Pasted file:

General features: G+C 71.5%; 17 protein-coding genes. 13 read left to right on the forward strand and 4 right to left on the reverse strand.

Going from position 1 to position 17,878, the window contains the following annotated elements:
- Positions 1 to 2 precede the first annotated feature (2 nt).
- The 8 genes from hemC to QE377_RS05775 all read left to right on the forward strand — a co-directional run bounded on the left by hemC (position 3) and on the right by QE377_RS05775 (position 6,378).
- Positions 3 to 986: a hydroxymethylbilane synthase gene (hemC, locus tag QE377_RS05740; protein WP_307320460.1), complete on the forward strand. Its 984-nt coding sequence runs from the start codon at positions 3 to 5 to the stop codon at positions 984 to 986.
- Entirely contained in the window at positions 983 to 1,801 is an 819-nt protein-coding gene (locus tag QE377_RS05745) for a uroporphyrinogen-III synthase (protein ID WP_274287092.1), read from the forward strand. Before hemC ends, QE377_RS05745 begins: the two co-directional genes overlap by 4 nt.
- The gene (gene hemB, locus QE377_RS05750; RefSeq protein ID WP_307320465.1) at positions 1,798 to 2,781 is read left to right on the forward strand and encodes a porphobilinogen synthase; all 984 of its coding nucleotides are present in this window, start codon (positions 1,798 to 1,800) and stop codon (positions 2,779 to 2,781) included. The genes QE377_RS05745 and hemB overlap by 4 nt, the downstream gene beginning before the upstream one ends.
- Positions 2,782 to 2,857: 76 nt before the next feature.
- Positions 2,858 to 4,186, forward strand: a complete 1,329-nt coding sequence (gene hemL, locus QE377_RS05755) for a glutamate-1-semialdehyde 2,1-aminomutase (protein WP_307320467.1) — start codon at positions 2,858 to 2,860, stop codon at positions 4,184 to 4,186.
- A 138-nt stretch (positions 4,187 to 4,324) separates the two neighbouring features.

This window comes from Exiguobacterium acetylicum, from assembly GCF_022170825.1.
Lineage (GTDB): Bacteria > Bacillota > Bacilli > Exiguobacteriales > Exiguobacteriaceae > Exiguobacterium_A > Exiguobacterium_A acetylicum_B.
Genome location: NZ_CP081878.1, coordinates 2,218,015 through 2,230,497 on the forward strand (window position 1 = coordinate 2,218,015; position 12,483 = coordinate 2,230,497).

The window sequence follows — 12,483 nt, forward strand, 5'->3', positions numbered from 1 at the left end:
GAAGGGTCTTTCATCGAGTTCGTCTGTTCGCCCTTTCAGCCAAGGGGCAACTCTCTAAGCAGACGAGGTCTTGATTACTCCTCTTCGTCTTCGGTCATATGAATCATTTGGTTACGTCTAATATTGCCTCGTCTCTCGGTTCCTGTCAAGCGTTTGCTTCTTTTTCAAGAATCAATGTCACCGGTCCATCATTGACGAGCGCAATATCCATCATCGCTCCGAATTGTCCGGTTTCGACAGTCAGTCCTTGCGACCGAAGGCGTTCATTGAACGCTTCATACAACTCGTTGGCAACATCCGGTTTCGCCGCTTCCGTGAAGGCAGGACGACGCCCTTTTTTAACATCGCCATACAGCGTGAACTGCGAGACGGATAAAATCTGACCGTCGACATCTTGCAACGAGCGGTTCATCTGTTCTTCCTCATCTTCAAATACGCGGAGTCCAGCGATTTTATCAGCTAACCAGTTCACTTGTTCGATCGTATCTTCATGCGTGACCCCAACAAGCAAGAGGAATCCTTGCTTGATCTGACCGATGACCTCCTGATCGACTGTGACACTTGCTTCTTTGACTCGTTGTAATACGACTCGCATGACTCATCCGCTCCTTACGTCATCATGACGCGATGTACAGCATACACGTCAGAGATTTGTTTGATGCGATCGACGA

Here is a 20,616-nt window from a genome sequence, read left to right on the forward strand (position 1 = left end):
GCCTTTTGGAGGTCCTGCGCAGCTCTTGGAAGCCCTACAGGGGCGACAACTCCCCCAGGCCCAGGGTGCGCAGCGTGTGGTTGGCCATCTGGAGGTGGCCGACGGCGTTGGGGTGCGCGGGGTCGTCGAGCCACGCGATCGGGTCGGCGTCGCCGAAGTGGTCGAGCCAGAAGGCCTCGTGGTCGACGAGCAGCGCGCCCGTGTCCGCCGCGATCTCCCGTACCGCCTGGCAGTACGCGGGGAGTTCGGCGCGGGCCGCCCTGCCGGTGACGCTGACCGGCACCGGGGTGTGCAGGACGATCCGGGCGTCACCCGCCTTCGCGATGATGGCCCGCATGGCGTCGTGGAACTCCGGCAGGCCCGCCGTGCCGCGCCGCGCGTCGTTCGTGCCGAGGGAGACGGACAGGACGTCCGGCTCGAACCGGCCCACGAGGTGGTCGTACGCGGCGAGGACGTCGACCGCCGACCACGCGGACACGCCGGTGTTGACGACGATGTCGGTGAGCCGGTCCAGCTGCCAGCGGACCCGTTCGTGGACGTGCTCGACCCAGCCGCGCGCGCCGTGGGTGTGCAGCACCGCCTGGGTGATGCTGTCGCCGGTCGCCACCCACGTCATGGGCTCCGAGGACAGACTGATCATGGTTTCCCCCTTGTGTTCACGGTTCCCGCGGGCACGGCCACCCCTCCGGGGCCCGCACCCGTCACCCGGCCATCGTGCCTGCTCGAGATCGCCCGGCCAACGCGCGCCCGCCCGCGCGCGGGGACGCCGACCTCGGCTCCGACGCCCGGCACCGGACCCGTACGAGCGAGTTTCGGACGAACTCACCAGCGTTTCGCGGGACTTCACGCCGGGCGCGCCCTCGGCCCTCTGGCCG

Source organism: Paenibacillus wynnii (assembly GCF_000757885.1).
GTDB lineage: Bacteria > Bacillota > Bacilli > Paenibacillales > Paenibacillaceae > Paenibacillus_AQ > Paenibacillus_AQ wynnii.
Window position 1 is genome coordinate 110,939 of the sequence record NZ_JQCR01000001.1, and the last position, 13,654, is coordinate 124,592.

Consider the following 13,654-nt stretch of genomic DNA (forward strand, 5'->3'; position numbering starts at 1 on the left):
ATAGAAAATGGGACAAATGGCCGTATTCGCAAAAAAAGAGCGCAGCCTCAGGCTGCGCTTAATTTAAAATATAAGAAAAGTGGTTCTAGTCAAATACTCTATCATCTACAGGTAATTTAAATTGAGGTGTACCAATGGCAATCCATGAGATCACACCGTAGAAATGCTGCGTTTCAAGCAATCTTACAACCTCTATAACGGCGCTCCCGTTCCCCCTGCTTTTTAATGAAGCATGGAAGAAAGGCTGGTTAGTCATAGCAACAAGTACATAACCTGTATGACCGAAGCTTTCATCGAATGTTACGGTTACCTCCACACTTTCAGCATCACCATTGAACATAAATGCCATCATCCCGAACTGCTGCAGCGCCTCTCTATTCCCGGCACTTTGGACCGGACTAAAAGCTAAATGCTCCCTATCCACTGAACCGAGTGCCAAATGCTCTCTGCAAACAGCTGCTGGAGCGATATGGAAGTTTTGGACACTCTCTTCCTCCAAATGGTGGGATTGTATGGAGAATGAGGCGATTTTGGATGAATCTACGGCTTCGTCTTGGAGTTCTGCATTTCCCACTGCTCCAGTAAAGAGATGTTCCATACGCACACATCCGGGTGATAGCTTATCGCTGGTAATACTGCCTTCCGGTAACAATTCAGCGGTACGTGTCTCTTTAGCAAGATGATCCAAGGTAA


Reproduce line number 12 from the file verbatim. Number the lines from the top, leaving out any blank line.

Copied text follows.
Lineage (GTDB): Bacteria > Bacillota > Bacilli > Exiguobacteriales > Exiguobacteriaceae > Exiguobacterium_A > Exiguobacterium_A acetylicum_B.